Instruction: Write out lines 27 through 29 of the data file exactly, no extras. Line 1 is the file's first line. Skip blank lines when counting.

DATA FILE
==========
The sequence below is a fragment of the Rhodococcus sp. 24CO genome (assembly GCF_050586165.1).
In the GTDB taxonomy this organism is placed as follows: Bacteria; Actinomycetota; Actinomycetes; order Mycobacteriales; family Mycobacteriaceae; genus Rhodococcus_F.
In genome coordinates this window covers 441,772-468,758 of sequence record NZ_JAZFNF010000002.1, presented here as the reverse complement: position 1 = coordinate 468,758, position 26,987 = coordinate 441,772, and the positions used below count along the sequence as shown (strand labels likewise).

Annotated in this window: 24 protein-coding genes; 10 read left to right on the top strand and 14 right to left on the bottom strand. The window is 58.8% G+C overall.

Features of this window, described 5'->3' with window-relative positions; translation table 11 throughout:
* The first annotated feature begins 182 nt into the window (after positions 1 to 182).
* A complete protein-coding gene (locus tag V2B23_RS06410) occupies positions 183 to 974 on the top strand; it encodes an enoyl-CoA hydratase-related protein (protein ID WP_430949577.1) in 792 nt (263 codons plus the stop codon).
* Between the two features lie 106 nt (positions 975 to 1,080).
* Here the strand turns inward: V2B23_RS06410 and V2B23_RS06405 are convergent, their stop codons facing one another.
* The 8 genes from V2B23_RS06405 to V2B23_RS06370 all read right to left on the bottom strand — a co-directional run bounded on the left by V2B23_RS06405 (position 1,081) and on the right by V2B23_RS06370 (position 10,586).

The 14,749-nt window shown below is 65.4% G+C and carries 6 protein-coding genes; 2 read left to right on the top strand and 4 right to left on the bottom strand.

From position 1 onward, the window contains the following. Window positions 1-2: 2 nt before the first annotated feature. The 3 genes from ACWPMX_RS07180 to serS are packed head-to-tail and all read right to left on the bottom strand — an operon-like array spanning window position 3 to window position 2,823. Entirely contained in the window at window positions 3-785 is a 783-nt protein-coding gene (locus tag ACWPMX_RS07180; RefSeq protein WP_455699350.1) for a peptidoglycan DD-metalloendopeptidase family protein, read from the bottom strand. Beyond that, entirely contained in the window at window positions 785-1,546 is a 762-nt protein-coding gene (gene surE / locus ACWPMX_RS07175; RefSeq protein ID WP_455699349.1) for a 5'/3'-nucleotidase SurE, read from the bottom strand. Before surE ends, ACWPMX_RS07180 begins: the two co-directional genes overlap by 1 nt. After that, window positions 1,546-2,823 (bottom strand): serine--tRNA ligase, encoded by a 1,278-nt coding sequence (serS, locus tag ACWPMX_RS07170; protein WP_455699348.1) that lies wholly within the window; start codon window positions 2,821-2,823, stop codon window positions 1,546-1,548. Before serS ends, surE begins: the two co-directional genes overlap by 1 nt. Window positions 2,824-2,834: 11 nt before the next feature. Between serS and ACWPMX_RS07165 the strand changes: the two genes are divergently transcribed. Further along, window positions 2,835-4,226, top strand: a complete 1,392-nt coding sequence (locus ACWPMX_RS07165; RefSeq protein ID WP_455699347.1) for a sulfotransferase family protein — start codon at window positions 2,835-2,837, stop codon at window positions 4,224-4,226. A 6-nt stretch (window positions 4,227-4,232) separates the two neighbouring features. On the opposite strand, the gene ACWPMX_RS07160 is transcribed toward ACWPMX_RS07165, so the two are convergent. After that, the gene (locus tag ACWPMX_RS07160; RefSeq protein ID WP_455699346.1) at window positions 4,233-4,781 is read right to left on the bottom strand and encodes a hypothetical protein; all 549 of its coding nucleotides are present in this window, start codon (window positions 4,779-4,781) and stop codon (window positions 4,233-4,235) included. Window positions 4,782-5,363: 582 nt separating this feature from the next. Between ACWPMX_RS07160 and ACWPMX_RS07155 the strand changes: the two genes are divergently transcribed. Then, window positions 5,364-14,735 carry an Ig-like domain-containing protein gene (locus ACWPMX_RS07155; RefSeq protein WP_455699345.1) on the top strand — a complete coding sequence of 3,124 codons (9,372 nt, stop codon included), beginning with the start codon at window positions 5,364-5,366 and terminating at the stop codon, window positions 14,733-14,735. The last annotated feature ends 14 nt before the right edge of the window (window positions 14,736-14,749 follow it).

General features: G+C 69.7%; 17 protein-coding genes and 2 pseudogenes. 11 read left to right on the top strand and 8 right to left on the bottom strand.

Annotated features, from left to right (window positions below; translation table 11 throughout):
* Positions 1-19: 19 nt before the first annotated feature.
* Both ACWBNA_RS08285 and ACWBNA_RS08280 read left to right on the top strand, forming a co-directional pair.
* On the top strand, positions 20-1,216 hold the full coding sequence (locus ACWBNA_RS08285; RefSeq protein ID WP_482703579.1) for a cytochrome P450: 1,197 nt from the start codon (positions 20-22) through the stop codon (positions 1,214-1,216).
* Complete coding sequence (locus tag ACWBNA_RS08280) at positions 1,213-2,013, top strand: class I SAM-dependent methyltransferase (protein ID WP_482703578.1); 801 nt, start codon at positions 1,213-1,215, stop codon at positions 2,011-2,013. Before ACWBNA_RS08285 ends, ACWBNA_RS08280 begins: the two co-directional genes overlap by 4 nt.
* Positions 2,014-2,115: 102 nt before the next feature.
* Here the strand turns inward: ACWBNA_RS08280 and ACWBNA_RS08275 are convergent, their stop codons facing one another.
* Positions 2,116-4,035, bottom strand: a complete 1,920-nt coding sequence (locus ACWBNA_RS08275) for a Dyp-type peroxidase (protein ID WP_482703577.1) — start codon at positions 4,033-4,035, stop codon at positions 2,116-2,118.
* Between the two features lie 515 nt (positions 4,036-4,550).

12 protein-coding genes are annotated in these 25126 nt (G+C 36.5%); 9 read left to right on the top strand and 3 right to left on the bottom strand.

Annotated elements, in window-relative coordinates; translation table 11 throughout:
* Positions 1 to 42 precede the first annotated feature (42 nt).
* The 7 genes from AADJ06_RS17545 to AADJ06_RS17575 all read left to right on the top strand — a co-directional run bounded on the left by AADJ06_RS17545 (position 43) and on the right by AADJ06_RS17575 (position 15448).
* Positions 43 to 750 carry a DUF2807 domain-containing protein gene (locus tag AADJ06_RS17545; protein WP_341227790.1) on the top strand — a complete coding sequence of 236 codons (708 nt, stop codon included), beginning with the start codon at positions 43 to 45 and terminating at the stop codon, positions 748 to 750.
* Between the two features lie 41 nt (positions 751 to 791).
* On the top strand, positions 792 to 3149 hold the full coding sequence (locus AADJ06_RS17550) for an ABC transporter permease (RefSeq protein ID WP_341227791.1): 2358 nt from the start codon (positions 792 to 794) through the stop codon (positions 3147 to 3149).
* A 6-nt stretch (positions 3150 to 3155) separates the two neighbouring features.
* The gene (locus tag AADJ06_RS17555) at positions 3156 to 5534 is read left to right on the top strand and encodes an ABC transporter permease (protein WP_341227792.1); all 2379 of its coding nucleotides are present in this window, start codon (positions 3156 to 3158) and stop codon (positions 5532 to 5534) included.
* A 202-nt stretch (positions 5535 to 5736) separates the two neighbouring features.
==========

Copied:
* Positions 43 to 750 carry a DUF2807 domain-containing protein gene (locus tag AADJ06_RS17545; protein WP_341227790.1) on the top strand — a complete coding sequence of 236 codons (708 nt, stop codon included), beginning with the start codon at positions 43 to 45 and terminating at the stop codon, positions 748 to 750.
* Between the two features lie 41 nt (positions 751 to 791).
* On the top strand, positions 792 to 3149 hold the full coding sequence (locus AADJ06_RS17550) for an ABC transporter permease (RefSeq protein ID WP_341227791.1): 2358 nt from the start codon (positions 792 to 794) through the stop codon (positions 3147 to 3149).